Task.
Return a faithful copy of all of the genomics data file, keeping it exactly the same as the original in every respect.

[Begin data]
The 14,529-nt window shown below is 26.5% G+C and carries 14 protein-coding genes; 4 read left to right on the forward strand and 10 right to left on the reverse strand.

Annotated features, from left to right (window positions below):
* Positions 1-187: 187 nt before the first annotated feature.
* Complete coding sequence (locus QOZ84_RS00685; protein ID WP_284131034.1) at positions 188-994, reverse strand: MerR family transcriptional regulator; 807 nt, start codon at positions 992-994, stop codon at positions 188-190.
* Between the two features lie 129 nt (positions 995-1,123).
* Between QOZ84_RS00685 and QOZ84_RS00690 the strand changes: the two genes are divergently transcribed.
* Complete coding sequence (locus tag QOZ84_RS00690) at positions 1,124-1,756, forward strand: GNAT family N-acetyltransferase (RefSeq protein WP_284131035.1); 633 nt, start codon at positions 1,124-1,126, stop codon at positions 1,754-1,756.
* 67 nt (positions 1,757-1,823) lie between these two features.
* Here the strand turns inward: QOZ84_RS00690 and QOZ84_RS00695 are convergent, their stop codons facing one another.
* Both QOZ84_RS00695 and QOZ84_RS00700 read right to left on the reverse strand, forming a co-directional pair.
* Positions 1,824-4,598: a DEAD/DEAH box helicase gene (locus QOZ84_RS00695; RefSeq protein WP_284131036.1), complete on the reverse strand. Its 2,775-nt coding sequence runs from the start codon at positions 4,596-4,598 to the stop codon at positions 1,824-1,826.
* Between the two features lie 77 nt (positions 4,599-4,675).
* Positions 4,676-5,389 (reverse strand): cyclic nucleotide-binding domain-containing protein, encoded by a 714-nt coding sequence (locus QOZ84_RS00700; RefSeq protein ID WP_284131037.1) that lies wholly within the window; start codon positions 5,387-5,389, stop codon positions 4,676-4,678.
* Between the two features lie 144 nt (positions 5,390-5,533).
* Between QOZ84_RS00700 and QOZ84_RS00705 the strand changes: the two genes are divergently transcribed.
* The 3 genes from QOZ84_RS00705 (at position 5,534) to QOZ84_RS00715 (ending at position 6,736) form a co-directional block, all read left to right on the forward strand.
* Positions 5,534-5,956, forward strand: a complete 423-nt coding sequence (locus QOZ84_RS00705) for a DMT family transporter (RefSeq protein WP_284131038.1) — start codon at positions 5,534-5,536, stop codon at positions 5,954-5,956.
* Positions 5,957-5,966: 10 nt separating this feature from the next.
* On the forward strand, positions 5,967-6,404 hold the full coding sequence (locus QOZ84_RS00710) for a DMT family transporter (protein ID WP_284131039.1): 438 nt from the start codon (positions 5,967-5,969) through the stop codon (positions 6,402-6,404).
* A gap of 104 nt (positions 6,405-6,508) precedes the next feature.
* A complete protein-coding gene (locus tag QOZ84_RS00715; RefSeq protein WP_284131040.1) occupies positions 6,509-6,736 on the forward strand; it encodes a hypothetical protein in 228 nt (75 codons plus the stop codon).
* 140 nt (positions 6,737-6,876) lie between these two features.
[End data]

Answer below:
The 14,529-nt window shown below is 26.5% G+C and carries 14 protein-coding genes; 4 read left to right on the forward strand and 10 right to left on the reverse strand.

Annotated features, from left to right (window positions below):
* Positions 1-187: 187 nt before the first annotated feature.
* Complete coding sequence (locus QOZ84_RS00685; protein ID WP_284131034.1) at positions 188-994, reverse strand: MerR family transcriptional regulator; 807 nt, start codon at positions 992-994, stop codon at positions 188-190.
* Between the two features lie 129 nt (positions 995-1,123).
* Between QOZ84_RS00685 and QOZ84_RS00690 the strand changes: the two genes are divergently transcribed.
* Complete coding sequence (locus tag QOZ84_RS00690) at positions 1,124-1,756, forward strand: GNAT family N-acetyltransferase (RefSeq protein WP_284131035.1); 633 nt, start codon at positions 1,124-1,126, stop codon at positions 1,754-1,756.
* 67 nt (positions 1,757-1,823) lie between these two features.
* Here the strand turns inward: QOZ84_RS00690 and QOZ84_RS00695 are convergent, their stop codons facing one another.
* Both QOZ84_RS00695 and QOZ84_RS00700 read right to left on the reverse strand, forming a co-directional pair.
* Positions 1,824-4,598: a DEAD/DEAH box helicase gene (locus QOZ84_RS00695; RefSeq protein WP_284131036.1), complete on the reverse strand. Its 2,775-nt coding sequence runs from the start codon at positions 4,596-4,598 to the stop codon at positions 1,824-1,826.
* Between the two features lie 77 nt (positions 4,599-4,675).
* Positions 4,676-5,389 (reverse strand): cyclic nucleotide-binding domain-containing protein, encoded by a 714-nt coding sequence (locus QOZ84_RS00700; RefSeq protein ID WP_284131037.1) that lies wholly within the window; start codon positions 5,387-5,389, stop codon positions 4,676-4,678.
* Between the two features lie 144 nt (positions 5,390-5,533).
* Between QOZ84_RS00700 and QOZ84_RS00705 the strand changes: the two genes are divergently transcribed.
* The 3 genes from QOZ84_RS00705 (at position 5,534) to QOZ84_RS00715 (ending at position 6,736) form a co-directional block, all read left to right on the forward strand.
* Positions 5,534-5,956, forward strand: a complete 423-nt coding sequence (locus QOZ84_RS00705) for a DMT family transporter (RefSeq protein WP_284131038.1) — start codon at positions 5,534-5,536, stop codon at positions 5,954-5,956.
* Positions 5,957-5,966: 10 nt separating this feature from the next.
* On the forward strand, positions 5,967-6,404 hold the full coding sequence (locus QOZ84_RS00710) for a DMT family transporter (protein ID WP_284131039.1): 438 nt from the start codon (positions 5,967-5,969) through the stop codon (positions 6,402-6,404).
* A gap of 104 nt (positions 6,405-6,508) precedes the next feature.
* A complete protein-coding gene (locus tag QOZ84_RS00715; RefSeq protein WP_284131040.1) occupies positions 6,509-6,736 on the forward strand; it encodes a hypothetical protein in 228 nt (75 codons plus the stop codon).
* 140 nt (positions 6,737-6,876) lie between these two features.